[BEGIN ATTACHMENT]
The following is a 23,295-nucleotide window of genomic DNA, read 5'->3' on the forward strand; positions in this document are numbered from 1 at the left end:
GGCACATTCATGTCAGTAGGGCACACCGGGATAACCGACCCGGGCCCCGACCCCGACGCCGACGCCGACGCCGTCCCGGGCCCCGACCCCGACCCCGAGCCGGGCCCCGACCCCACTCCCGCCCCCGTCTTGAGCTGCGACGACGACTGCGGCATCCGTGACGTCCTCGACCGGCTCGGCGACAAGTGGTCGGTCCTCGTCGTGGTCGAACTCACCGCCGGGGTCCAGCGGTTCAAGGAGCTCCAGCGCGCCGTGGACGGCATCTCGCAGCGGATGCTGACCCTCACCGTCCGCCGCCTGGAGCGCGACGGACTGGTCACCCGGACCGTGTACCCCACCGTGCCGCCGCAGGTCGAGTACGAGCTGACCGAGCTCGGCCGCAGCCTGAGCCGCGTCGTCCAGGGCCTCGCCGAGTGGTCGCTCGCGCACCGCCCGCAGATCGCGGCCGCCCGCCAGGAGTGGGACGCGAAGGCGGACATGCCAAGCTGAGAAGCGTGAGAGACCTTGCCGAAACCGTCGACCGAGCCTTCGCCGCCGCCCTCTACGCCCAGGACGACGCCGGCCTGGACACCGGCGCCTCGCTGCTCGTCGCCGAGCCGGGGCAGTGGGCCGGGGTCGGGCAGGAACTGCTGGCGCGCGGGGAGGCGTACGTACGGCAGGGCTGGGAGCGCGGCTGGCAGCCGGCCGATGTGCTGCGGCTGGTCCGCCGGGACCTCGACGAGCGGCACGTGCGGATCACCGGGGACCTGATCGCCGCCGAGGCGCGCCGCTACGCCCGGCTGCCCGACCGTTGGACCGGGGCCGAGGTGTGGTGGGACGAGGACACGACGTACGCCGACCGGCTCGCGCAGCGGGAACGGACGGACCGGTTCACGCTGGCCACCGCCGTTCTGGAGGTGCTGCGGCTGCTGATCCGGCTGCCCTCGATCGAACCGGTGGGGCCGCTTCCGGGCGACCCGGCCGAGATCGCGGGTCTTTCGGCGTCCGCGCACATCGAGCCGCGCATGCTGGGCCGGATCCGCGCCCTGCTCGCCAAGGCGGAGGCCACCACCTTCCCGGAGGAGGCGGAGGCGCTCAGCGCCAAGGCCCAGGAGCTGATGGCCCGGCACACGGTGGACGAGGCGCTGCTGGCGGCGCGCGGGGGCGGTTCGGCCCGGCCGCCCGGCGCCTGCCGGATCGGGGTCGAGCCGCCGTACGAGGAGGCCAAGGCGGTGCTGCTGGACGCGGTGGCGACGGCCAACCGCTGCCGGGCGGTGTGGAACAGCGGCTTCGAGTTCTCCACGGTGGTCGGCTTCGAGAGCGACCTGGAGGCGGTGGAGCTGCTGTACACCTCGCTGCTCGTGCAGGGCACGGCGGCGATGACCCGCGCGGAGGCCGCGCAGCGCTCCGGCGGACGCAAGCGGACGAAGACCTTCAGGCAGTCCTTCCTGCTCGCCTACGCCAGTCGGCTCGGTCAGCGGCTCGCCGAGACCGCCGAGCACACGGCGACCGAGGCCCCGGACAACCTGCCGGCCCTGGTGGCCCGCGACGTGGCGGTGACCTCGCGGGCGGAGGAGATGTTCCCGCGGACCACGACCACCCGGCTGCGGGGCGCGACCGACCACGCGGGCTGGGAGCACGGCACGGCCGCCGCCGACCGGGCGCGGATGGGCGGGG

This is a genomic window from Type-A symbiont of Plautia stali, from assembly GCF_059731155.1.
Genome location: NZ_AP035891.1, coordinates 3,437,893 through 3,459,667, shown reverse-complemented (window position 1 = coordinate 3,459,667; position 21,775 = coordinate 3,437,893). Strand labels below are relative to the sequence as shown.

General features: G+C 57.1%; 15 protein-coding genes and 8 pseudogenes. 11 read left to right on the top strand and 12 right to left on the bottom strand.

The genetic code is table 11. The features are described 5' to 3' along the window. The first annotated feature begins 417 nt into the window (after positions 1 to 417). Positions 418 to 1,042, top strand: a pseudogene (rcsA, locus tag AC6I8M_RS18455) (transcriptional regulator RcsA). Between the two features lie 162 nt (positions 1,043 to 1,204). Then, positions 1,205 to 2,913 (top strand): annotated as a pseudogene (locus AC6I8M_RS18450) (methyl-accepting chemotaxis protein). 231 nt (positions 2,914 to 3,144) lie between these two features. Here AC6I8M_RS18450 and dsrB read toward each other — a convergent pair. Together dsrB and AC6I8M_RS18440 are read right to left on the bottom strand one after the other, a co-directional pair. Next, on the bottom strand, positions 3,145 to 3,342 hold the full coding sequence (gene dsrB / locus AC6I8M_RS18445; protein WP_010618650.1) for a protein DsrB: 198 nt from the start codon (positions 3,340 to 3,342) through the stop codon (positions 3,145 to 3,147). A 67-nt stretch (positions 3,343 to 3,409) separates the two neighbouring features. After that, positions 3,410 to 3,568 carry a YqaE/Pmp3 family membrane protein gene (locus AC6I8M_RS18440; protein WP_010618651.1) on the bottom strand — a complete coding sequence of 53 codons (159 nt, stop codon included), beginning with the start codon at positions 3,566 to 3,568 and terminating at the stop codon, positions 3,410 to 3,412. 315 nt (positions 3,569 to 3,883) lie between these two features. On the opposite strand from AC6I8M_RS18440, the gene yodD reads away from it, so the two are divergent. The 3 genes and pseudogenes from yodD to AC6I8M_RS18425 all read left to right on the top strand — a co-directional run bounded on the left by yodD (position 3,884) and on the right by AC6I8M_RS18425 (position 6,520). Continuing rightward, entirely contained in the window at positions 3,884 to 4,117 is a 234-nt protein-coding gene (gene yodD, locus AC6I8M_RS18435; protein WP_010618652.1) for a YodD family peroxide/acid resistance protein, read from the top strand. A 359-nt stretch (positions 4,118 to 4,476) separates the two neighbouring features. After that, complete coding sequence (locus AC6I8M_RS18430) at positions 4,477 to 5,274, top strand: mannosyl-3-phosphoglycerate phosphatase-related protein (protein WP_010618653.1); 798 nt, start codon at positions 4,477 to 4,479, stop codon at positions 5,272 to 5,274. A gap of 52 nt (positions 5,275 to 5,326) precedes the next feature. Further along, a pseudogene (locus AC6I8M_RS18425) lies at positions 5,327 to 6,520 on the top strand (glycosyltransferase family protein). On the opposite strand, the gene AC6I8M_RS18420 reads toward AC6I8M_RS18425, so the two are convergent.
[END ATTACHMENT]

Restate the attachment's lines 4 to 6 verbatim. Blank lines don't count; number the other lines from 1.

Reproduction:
Genome location: NZ_AP035891.1, coordinates 3,437,893 through 3,459,667, shown reverse-complemented (window position 1 = coordinate 3,459,667; position 21,775 = coordinate 3,437,893). Strand labels below are relative to the sequence as shown.

General features: G+C 57.1%; 15 protein-coding genes and 8 pseudogenes. 11 read left to right on the top strand and 12 right to left on the bottom strand.

The genetic code is table 11. The features are described 5' to 3' along the window. The first annotated feature begins 417 nt into the window (after positions 1 to 417). Positions 418 to 1,042, top strand: a pseudogene (rcsA, locus tag AC6I8M_RS18455) (transcriptional regulator RcsA). Between the two features lie 162 nt (positions 1,043 to 1,204). Then, positions 1,205 to 2,913 (top strand): annotated as a pseudogene (locus AC6I8M_RS18450) (methyl-accepting chemotaxis protein). 231 nt (positions 2,914 to 3,144) lie between these two features. Here AC6I8M_RS18450 and dsrB read toward each other — a convergent pair. Together dsrB and AC6I8M_RS18440 are read right to left on the bottom strand one after the other, a co-directional pair. Next, on the bottom strand, positions 3,145 to 3,342 hold the full coding sequence (gene dsrB / locus AC6I8M_RS18445; protein WP_010618650.1) for a protein DsrB: 198 nt from the start codon (positions 3,340 to 3,342) through the stop codon (positions 3,145 to 3,147). A 67-nt stretch (positions 3,343 to 3,409) separates the two neighbouring features. After that, positions 3,410 to 3,568 carry a YqaE/Pmp3 family membrane protein gene (locus AC6I8M_RS18440; protein WP_010618651.1) on the bottom strand — a complete coding sequence of 53 codons (159 nt, stop codon included), beginning with the start codon at positions 3,566 to 3,568 and terminating at the stop codon, positions 3,410 to 3,412. 315 nt (positions 3,569 to 3,883) lie between these two features. On the opposite strand from AC6I8M_RS18440, the gene yodD reads away from it, so the two are divergent. The 3 genes and pseudogenes from yodD to AC6I8M_RS18425 all read left to right on the top strand — a co-directional run bounded on the left by yodD (position 3,884) and on the right by AC6I8M_RS18425 (position 6,520). Continuing rightward, entirely contained in the window at positions 3,884 to 4,117 is a 234-nt protein-coding gene (gene yodD, locus AC6I8M_RS18435; protein WP_010618652.1) for a YodD family peroxide/acid resistance protein, read from the top strand. A 359-nt stretch (positions 4,118 to 4,476) separates the two neighbouring features. After that, complete coding sequence (locus AC6I8M_RS18430) at positions 4,477 to 5,274, top strand: mannosyl-3-phosphoglycerate phosphatase-related protein (protein WP_010618653.1); 798 nt, start codon at positions 4,477 to 4,479, stop codon at positions 5,272 to 5,274. A gap of 52 nt (positions 5,275 to 5,326) precedes the next feature. Further along, a pseudogene (locus AC6I8M_RS18425) lies at positions 5,327 to 6,520 on the top strand (glycosyltransferase family protein). On the opposite strand, the gene AC6I8M_RS18420 reads toward AC6I8M_RS18425, so the two are convergent.